November 28th, 2013 by HarlemGuy

Screen Shot 2013-11-30 at 4.58.42 PM’s “New and Next” column spotlights the brightest new talents Essence thinks we should know.

New and Next recently featured jazz and soul singer and Harlem resident Azania. Born in Sierra Leone, West Africa but raised in Geneva, Switzerland, the classically-trained singer’s sound takes from her multi-cultural background—she calls it a “mix of 70s soul, some gospel and some jazz.”

Azania (pronounced Azanya) was born in Boston but grew up in Geneva, Switzerland, where her mother worked for the United Nations. She started singing professionally at the age of fourteen working with many different bands traveling Europe.  She won the French TV competition, ‘Graines de Star,” an American Idol-style show, and was heralded as “the next Whitney Houston.”  Later, Azania decided to make her way to the US two years ago. “The US is the ultimate challenge, and the biggest market. I love the spirit here.”

Azania is also very involved in All As One (, a Sierra Leonean charity that is dedicated to providing the orphaned children of Sierra Leone a loving home, medical care, and schooling.  AAO provides shelter, medical care, education, meals, clothes, social activities and love for the children. A dollar a day can literally save a child’s life.

Her advice for aspiring musicians is “No matter what your circumstances or problems are, instead of worrying about what’s wrong in your life and your challenges, focus your energy on what you do have, be deeply grateful for it and do the best you can with those things to move forward.”

Recording artist and producer Jeremiah Abiah who has worked with Azania’s says: “Azania has quickly garnered the kind of tenacity one needs to be successful here. Not only is she beautiful but she is a talented songstress aiming to make a difference.”

Below, watch her perform her single, “All of My Life.

View Azania’s official web site.



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May 2nd, 2012 by tharealharlemista

Like Azealia Banks, another Harlemite is taking the music world by storm. Last month, tenor Noah Stewart became the first black singer to top the UK classical album chart in its 25-year history. From a tough childhood in Harlem, raised by a single mother, to performing at the Royal Opera House in London and Carnegie Hall (where he once worked as a receptionist), the 33 year old declares: “There are lots of roles I want to sing. I haven’t even started yet.”

His musical development began in Harlem, studying classical music at the Harlem School of the Arts. He fell in love with opera at 15. He had won a singing competition at 12 and enrolled at the LaGuardia High School of Performing Arts, but had no interest in opera until he saw a video of the great American soprano Leontyne Price singing the Verdi Requiem. “I thought, holy cow – the tone, the intensity, seeing her with a 300-member chorus and an 80-strong orchestra and Herbert von Karajan conducting. I want to be that.” When Price signed discs at the local Tower Records he was fourth in line. “‘Ms Price,’ I said, ‘you are an inspiration.’ ‘Go to Juilliard,’ she told me. ‘That’s where I went.'”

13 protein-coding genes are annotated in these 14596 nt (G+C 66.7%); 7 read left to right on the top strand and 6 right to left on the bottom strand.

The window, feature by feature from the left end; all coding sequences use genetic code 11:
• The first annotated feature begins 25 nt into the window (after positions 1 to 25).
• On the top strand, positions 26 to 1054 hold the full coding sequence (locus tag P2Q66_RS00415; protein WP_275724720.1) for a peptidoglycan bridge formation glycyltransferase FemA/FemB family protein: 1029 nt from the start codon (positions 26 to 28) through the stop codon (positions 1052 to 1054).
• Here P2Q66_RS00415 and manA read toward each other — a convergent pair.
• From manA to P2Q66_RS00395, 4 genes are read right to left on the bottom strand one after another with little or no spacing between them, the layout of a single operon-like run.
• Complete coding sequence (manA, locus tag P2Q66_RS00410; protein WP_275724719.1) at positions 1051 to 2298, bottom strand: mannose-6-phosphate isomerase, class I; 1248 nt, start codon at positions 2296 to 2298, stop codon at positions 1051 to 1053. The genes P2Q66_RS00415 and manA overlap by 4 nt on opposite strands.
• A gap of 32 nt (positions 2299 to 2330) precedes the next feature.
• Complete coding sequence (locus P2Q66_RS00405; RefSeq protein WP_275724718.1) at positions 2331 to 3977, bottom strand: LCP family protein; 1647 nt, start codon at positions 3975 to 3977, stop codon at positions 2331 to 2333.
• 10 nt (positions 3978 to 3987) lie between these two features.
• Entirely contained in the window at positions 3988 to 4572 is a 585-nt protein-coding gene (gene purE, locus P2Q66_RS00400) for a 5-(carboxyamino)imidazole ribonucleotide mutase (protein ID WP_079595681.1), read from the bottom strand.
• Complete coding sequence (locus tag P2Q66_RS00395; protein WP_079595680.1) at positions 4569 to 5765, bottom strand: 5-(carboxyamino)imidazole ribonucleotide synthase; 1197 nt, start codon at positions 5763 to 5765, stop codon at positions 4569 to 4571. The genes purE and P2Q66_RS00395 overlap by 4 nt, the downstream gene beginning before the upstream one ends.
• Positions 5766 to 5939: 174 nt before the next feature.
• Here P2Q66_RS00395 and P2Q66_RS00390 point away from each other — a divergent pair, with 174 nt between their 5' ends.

His mother was surprised when he announced he wanted to be an opera singer. But she accepted it. “I wouldn’t have achieved anything without her support,” Stewart says. By the end of his senior year at Juilliard, Stewart was already receiving attention from the professional classical community, but it was very cliquey, he says, and he felt he was given few opportunities. He was starting to learn that life was tough for black tenors. “Decision-makers are not comfortable seeing a black male hero with a white heroine.” Black basses are fine, he says; they tend to play the dodgy characters. Ditto black sopranos (natural victims). But a black Romeo? The only plus was that the stress of studying at Juilliard made him lose weight, and the fat kid turned into a handsome young man.

He took a four-year break afterwards, doing odd jobs and singing only sporadically. He took a position as a receptionist at Carnegie Hall in the hope that someone would give him a break, but his boss just told him to stop humming. He sang in restaurants, only to be told by one diner it was a shame his color meant he would never sing Carmen on stage.

Eventually the break did come, on a young artists’ program at San Francisco Opera. He was understudying Macduff in Verdi’s Macbeth when the singer playing the role fell ill. Other roles followed, and then Universal spotted him in 2010, invited him to make a demo, then gave him a five-disc deal – an offer even the world’s most established singers would kill for. His debut disc, Noah, combines opera with lush recordings of popular standards.

With a brilliant career ahead of him, Harlem’s Noah Stewart is a name to watch, he is definitely the complete package.

For more information about Harlem please also see HarlemTrends.

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